How do you know if your degree is equivalent? To show that your education meets US standards, you’ll need to compare the coursework you took overseas to the “minimum general and professional education requirement” in the US.
The standard for “education equivalence” is the Coursework Evaluation Tool (CWT), created by FSBPT in 2000. It is now widely used to authorize foreign-trained PTs for the NPTE.
Coursework Tool for Foreign Trained Physical Therapists: How it Works
Standard education requirements for physical therapists have changed over the years, and the Coursework Evaluation Tool has been updated periodically to reflect those changes. Foreign-trained PTs will need to compare coursework based on their graduating year.
If you’re a current student or just recently graduated, you’ll compare your coursework to the DPT program outlined in CWT6. However, if you graduated prior to 2017, you’ll compare your coursework to the appropriate CWT, listed in the table below.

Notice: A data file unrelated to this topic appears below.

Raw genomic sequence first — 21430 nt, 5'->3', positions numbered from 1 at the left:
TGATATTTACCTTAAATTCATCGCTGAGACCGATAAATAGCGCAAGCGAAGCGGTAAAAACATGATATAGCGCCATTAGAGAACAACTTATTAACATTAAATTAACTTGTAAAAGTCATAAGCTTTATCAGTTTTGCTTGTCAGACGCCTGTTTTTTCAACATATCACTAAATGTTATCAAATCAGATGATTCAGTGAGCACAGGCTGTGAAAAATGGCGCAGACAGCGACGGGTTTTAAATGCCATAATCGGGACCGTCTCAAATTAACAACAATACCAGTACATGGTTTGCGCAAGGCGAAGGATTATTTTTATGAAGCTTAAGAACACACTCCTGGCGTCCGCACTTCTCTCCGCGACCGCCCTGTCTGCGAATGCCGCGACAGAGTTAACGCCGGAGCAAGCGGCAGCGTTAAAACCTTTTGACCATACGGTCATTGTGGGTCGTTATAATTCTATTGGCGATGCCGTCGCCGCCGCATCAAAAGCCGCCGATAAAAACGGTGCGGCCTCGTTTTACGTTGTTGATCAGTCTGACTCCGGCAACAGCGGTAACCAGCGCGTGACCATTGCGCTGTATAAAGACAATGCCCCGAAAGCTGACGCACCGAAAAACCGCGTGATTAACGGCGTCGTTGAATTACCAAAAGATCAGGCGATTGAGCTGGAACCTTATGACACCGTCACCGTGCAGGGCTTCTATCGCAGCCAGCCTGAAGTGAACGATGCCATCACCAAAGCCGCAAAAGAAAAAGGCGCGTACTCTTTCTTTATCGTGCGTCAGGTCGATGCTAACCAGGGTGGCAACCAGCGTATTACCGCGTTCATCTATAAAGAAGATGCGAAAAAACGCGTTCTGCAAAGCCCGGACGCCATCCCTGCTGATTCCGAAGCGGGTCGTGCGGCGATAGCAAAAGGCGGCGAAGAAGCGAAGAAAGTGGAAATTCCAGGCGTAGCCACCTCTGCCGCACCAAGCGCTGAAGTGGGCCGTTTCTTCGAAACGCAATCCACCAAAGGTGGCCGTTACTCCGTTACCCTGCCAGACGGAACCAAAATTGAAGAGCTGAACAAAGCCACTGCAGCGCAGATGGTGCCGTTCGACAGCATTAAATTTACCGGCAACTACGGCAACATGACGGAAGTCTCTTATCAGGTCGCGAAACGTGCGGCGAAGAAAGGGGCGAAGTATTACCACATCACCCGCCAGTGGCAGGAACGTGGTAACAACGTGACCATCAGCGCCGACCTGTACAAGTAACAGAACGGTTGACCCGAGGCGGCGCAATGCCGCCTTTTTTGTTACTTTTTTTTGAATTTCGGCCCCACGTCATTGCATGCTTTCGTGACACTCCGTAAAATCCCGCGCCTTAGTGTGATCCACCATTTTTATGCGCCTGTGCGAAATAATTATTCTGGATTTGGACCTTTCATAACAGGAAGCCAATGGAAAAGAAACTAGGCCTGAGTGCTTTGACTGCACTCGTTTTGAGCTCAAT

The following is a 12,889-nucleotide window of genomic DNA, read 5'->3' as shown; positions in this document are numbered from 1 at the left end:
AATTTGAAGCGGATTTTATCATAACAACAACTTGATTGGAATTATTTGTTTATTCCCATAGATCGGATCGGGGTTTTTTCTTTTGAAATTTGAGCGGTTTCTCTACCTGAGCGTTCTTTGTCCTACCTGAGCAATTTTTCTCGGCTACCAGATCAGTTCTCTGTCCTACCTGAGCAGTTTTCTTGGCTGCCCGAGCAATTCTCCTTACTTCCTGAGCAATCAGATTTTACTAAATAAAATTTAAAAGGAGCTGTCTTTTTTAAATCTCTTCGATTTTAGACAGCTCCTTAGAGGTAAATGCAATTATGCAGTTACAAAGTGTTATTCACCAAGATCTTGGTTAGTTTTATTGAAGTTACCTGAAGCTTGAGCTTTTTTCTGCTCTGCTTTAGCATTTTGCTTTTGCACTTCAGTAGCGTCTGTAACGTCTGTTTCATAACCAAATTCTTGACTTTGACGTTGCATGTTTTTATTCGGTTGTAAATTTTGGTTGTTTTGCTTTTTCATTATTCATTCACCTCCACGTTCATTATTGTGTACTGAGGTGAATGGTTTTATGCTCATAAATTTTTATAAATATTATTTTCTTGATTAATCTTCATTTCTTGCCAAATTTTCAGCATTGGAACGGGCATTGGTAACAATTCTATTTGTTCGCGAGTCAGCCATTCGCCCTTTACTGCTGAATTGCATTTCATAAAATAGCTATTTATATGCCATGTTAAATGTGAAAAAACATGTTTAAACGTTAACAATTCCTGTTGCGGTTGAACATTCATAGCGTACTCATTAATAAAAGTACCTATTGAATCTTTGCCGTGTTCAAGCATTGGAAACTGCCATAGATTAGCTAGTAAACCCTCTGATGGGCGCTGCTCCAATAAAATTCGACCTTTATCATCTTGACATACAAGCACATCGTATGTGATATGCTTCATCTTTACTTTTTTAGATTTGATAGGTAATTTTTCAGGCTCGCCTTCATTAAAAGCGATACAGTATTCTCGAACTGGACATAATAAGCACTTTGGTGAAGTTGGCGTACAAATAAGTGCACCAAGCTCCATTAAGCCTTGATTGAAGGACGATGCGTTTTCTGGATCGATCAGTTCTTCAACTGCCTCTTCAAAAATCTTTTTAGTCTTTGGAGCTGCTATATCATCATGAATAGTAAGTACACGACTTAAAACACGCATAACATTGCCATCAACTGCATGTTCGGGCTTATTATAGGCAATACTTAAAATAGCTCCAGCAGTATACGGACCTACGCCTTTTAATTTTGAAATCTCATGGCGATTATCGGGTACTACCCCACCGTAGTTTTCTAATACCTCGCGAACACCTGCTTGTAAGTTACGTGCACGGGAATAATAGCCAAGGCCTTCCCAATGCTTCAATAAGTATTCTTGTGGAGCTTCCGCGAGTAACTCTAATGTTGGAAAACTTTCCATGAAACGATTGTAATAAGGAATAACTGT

There are currently 6 versions of the CWT based on when a candidate graduated from their program:
|Coursework Evaluation Tool version
|Prior to 1978
|1998–June 30, 2009
|July 1, 2009–2016
Although I’ve included these CWTs for your convenience, ultimately you should have this evaluation verified by a credentialing agency. Without verifying your credentials, you won’t be able to obtain your HCWC or register for the NPTE.
This step may sound stressful and time-consuming, but luckily, there are a few Foreign PT Agencies that can perform the evaluation for you. These agencies use the CWT to make sure you have all of the required verification needed to practice physical therapy in the US.
Foreign PT Agencies
The following three agencies are currently licensed to use the Coursework Evaluation Tool:
- Foreign Credentialing Commission on Physical Therapy (FCCPT)
- CGFNS (used by the International Consultants of Delaware)